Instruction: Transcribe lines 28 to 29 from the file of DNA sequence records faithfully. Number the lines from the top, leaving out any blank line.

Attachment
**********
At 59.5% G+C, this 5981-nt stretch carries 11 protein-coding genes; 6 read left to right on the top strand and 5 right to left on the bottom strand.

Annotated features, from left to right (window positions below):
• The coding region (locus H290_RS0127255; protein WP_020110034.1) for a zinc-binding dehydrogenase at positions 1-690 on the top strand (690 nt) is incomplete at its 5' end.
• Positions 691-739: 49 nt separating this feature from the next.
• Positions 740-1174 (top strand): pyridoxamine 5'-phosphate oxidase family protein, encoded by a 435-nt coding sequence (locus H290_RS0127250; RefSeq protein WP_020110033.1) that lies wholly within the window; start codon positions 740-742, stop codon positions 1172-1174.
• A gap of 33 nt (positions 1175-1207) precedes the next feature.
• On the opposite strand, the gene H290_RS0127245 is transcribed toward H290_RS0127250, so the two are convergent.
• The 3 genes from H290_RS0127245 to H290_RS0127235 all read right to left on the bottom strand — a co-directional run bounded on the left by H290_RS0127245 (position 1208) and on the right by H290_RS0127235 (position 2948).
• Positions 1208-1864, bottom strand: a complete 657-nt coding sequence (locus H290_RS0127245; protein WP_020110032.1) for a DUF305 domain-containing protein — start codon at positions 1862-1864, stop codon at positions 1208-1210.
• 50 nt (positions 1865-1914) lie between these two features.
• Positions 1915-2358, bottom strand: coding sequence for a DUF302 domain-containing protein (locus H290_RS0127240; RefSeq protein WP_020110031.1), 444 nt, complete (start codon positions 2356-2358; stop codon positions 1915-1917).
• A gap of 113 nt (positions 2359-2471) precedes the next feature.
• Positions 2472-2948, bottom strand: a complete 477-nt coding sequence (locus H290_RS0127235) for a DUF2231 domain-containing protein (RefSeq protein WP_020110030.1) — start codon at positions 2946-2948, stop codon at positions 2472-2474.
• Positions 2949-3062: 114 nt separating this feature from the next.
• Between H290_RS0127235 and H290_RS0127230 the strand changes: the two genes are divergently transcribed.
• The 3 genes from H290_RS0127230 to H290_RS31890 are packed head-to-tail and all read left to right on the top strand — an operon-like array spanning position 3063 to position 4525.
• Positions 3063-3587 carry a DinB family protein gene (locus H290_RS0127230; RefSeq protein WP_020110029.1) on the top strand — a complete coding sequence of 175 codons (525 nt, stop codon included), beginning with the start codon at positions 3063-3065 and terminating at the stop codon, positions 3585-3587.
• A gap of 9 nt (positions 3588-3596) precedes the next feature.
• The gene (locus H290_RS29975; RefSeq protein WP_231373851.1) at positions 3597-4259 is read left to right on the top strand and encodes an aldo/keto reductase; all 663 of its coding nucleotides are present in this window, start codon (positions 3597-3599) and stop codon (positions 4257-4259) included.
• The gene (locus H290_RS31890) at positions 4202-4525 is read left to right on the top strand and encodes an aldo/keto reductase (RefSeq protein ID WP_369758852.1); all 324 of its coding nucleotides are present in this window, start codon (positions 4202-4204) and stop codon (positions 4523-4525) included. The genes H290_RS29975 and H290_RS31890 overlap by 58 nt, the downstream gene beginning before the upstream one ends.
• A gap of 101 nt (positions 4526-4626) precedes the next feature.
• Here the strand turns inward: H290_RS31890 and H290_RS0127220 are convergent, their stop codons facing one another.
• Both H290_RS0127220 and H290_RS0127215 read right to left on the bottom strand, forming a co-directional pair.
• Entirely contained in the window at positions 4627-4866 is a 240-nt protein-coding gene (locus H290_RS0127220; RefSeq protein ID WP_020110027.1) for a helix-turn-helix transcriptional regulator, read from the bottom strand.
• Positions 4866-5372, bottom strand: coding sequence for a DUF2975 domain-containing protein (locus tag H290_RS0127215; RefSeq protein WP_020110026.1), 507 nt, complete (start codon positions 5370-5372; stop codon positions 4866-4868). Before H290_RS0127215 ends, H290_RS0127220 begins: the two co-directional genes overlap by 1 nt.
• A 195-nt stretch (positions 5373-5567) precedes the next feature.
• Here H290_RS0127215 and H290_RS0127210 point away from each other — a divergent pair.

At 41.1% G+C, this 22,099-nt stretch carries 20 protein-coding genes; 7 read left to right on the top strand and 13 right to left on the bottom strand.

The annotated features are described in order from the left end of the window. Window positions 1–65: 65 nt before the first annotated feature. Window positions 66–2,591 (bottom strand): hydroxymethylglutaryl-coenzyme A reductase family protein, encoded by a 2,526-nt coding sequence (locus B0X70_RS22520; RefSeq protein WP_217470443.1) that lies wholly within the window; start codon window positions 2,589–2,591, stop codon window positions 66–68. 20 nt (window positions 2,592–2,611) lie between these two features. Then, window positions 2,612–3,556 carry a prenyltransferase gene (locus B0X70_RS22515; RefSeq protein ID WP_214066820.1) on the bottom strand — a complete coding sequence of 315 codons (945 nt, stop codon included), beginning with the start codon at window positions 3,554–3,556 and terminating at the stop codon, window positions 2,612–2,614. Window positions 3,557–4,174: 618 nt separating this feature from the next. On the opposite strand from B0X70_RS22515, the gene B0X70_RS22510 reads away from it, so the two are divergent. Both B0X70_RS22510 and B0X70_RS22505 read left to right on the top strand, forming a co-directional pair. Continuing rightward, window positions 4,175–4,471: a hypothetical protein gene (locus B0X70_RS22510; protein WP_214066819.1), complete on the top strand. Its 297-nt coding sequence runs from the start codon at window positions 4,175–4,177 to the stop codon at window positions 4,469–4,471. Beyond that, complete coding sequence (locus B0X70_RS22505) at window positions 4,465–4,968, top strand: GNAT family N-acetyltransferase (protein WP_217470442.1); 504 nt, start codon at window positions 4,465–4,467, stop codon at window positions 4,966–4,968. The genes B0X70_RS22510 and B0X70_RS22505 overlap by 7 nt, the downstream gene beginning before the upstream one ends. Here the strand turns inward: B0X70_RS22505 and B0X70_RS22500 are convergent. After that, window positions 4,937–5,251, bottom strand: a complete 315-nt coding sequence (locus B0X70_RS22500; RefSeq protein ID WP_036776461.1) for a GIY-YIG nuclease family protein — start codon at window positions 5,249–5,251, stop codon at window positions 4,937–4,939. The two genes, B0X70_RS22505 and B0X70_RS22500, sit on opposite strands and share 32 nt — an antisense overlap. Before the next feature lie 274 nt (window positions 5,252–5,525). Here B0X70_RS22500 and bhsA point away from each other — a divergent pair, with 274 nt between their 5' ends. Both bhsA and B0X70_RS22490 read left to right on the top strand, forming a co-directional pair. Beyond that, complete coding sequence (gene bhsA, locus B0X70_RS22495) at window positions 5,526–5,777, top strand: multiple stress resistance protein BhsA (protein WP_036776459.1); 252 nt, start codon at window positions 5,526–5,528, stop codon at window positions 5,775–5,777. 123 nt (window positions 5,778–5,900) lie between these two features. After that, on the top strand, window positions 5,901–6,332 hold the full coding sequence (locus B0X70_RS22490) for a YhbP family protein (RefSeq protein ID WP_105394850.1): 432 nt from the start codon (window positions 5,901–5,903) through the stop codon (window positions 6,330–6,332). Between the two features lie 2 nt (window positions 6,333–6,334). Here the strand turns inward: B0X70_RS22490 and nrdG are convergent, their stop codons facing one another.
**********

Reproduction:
At 41.1% G+C, this 22,099-nt stretch carries 20 protein-coding genes; 7 read left to right on the top strand and 13 right to left on the bottom strand.

The annotated features are described in order from the left end of the window. Window positions 1–65: 65 nt before the first annotated feature. Window positions 66–2,591 (bottom strand): hydroxymethylglutaryl-coenzyme A reductase family protein, encoded by a 2,526-nt coding sequence (locus B0X70_RS22520; RefSeq protein WP_217470443.1) that lies wholly within the window; start codon window positions 2,589–2,591, stop codon window positions 66–68. 20 nt (window positions 2,592–2,611) lie between these two features. Then, window positions 2,612–3,556 carry a prenyltransferase gene (locus B0X70_RS22515; RefSeq protein ID WP_214066820.1) on the bottom strand — a complete coding sequence of 315 codons (945 nt, stop codon included), beginning with the start codon at window positions 3,554–3,556 and terminating at the stop codon, window positions 2,612–2,614. Window positions 3,557–4,174: 618 nt separating this feature from the next. On the opposite strand from B0X70_RS22515, the gene B0X70_RS22510 reads away from it, so the two are divergent. Both B0X70_RS22510 and B0X70_RS22505 read left to right on the top strand, forming a co-directional pair. Continuing rightward, window positions 4,175–4,471: a hypothetical protein gene (locus B0X70_RS22510; protein WP_214066819.1), complete on the top strand. Its 297-nt coding sequence runs from the start codon at window positions 4,175–4,177 to the stop codon at window positions 4,469–4,471. Beyond that, complete coding sequence (locus B0X70_RS22505) at window positions 4,465–4,968, top strand: GNAT family N-acetyltransferase (protein WP_217470442.1); 504 nt, start codon at window positions 4,465–4,467, stop codon at window positions 4,966–4,968. The genes B0X70_RS22510 and B0X70_RS22505 overlap by 7 nt, the downstream gene beginning before the upstream one ends. Here the strand turns inward: B0X70_RS22505 and B0X70_RS22500 are convergent. After that, window positions 4,937–5,251, bottom strand: a complete 315-nt coding sequence (locus B0X70_RS22500; RefSeq protein ID WP_036776461.1) for a GIY-YIG nuclease family protein — start codon at window positions 5,249–5,251, stop codon at window positions 4,937–4,939. The two genes, B0X70_RS22505 and B0X70_RS22500, sit on opposite strands and share 32 nt — an antisense overlap. Before the next feature lie 274 nt (window positions 5,252–5,525). Here B0X70_RS22500 and bhsA point away from each other — a divergent pair, with 274 nt between their 5' ends. Both bhsA and B0X70_RS22490 read left to right on the top strand, forming a co-directional pair. Beyond that, complete coding sequence (gene bhsA, locus B0X70_RS22495) at window positions 5,526–5,777, top strand: multiple stress resistance protein BhsA (protein WP_036776459.1); 252 nt, start codon at window positions 5,526–5,528, stop codon at window positions 5,775–5,777. 123 nt (window positions 5,778–5,900) lie between these two features. After that, on the top strand, window positions 5,901–6,332 hold the full coding sequence (locus B0X70_RS22490) for a YhbP family protein (RefSeq protein ID WP_105394850.1): 432 nt from the start codon (window positions 5,901–5,903) through the stop codon (window positions 6,330–6,332). Between the two features lie 2 nt (window positions 6,333–6,334). Here the strand turns inward: B0X70_RS22490 and nrdG are convergent, their stop codons facing one another.